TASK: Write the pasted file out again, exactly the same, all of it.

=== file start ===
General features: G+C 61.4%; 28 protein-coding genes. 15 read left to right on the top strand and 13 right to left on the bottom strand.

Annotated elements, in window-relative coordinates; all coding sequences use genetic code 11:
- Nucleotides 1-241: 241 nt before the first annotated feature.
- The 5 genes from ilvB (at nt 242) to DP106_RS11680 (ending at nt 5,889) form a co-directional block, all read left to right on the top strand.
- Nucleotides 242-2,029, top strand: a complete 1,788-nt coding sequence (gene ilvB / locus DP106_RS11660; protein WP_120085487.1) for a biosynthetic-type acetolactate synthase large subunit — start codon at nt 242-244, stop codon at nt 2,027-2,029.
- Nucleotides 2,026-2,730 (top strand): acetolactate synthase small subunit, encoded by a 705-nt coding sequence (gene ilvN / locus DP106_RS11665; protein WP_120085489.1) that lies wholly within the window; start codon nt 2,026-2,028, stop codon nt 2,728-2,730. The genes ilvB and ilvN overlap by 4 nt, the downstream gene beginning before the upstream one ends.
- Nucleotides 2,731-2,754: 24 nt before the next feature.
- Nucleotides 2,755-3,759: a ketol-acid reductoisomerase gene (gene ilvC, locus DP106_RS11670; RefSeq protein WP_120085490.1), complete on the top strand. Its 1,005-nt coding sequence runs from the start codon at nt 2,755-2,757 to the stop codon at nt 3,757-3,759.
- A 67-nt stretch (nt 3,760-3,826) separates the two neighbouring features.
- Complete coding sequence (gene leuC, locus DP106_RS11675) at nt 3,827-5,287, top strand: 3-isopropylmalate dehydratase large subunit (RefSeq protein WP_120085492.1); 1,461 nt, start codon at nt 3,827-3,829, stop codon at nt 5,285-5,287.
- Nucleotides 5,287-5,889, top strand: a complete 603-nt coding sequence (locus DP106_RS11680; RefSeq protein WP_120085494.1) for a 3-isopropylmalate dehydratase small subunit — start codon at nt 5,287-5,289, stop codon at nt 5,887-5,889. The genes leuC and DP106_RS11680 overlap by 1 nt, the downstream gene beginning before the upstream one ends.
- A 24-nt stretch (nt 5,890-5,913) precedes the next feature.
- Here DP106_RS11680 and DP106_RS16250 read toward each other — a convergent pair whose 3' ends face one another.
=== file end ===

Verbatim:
General features: G+C 61.4%; 28 protein-coding genes. 15 read left to right on the top strand and 13 right to left on the bottom strand.

Annotated elements, in window-relative coordinates; all coding sequences use genetic code 11:
- Nucleotides 1-241: 241 nt before the first annotated feature.
- The 5 genes from ilvB (at nt 242) to DP106_RS11680 (ending at nt 5,889) form a co-directional block, all read left to right on the top strand.
- Nucleotides 242-2,029, top strand: a complete 1,788-nt coding sequence (gene ilvB / locus DP106_RS11660; protein WP_120085487.1) for a biosynthetic-type acetolactate synthase large subunit — start codon at nt 242-244, stop codon at nt 2,027-2,029.
- Nucleotides 2,026-2,730 (top strand): acetolactate synthase small subunit, encoded by a 705-nt coding sequence (gene ilvN / locus DP106_RS11665; protein WP_120085489.1) that lies wholly within the window; start codon nt 2,026-2,028, stop codon nt 2,728-2,730. The genes ilvB and ilvN overlap by 4 nt, the downstream gene beginning before the upstream one ends.
- Nucleotides 2,731-2,754: 24 nt before the next feature.
- Nucleotides 2,755-3,759: a ketol-acid reductoisomerase gene (gene ilvC, locus DP106_RS11670; RefSeq protein WP_120085490.1), complete on the top strand. Its 1,005-nt coding sequence runs from the start codon at nt 2,755-2,757 to the stop codon at nt 3,757-3,759.
- A 67-nt stretch (nt 3,760-3,826) separates the two neighbouring features.
- Complete coding sequence (gene leuC, locus DP106_RS11675) at nt 3,827-5,287, top strand: 3-isopropylmalate dehydratase large subunit (RefSeq protein WP_120085492.1); 1,461 nt, start codon at nt 3,827-3,829, stop codon at nt 5,285-5,287.
- Nucleotides 5,287-5,889, top strand: a complete 603-nt coding sequence (locus DP106_RS11680; RefSeq protein WP_120085494.1) for a 3-isopropylmalate dehydratase small subunit — start codon at nt 5,287-5,289, stop codon at nt 5,887-5,889. The genes leuC and DP106_RS11680 overlap by 1 nt, the downstream gene beginning before the upstream one ends.
- A 24-nt stretch (nt 5,890-5,913) precedes the next feature.
- Here DP106_RS11680 and DP106_RS16250 read toward each other — a convergent pair whose 3' ends face one another.